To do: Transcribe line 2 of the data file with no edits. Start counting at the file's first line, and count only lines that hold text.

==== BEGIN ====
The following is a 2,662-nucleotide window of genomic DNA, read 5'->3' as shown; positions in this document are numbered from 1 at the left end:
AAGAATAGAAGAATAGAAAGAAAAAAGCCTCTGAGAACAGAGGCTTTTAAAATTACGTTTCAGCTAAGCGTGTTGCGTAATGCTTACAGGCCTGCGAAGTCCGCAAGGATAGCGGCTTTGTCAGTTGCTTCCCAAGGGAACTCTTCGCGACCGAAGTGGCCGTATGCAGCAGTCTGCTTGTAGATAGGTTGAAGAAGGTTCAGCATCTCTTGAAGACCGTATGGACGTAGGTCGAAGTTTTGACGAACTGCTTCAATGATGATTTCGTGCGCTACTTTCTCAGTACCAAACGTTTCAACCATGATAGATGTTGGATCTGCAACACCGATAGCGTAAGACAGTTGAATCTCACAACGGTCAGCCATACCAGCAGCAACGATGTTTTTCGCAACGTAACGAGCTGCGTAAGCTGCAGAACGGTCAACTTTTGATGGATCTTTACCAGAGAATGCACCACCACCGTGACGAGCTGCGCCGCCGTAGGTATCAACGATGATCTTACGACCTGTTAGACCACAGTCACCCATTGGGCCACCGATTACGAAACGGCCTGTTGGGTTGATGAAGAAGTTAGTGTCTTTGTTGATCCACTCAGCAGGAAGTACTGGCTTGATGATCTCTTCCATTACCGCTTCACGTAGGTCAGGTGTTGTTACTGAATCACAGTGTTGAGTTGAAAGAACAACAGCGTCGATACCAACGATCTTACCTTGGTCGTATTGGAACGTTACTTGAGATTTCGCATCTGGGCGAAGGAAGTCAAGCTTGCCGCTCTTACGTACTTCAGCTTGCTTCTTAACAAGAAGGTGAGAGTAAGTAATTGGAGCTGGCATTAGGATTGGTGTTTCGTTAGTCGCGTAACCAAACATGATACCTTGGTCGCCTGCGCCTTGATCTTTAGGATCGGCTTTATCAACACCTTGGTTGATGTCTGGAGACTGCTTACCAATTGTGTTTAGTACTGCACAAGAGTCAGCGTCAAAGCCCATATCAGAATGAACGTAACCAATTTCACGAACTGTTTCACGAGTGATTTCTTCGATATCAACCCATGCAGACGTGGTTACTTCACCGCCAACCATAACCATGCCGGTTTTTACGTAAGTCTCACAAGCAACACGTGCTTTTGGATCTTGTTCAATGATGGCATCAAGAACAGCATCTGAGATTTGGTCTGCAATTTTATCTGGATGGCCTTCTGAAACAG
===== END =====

AAGAATAGAAGAATAGAAAGAAAAAAGCCTCTGAGAACAGAGGCTTTTAAAATTACGTTTCAGCTAAGCGTGTTGCGTAATGCTTACAGGCCTGCGAAGTCCGCAAGGATAGCGGCTTTGTCAGTTGCTTCCCAAGGGAACTCTTCGCGACCGAAGTGGCCGTATGCAGCAGTCTGCTTGTAGATAGGTTGAAGAAGGTTCAGCATCTCTTGAAGACCGTATGGACGTAGGTCGAAGTTTTGACGAACTGCTTCAATGATGATTTCGTGCGCTACTTTCTCAGTACCAAACGTTTCAACCATGATAGATGTTGGATCTGCAACACCGATAGCGTAAGACAGTTGAATCTCACAACGGTCAGCCATACCAGCAGCAACGATGTTTTTCGCAACGTAACGAGCTGCGTAAGCTGCAGAACGGTCAACTTTTGATGGATCTTTACCAGAGAATGCACCACCACCGTGACGAGCTGCGCCGCCGTAGGTATCAACGATGATCTTACGACCTGTTAGACCACAGTCACCCATTGGGCCACCGATTACGAAACGGCCTGTTGGGTTGATGAAGAAGTTAGTGTCTTTGTTGATCCACTCAGCAGGAAGTACTGGCTTGATGATCTCTTCCATTACCGCTTCACGTAGGTCAGGTGTTGTTACTGAATCACAGTGTTGAGTTGAAAGAACAACAGCGTCGATACCAACGATCTTACCTTGGTCGTATTGGAACGTTACTTGAGATTTCGCATCTGGGCGAAGGAAGTCAAGCTTGCCGCTCTTACGTACTTCAGCTTGCTTCTTAACAAGAAGGTGAGAGTAAGTAATTGGAGCTGGCATTAGGATTGGTGTTTCGTTAGTCGCGTAACCAAACATGATACCTTGGTCGCCTGCGCCTTGATCTTTAGGATCGGCTTTATCAACACCTTGGTTGATGTCTGGAGACTGCTTACCAATTGTGTTTAGTACTGCACAAGAGTCAGCGTCAAAGCCCATATCAGAATGAACGTAACCAATTTCACGAACTGTTTCACGAGTGATTTCTTCGATATCAACCCATGCAGACGTGGTTACTTCACCGCCAACCATAACCATGCCGGTTTTTACGTAAGTCTCACAAGCAACACGTGCTTTTGGATCTTGTTCAATGATGGCATCAAGAACAGCATCTGAGATTTGGTCTGCAATTTTATCTGGATGGCCTTCTGAAACAG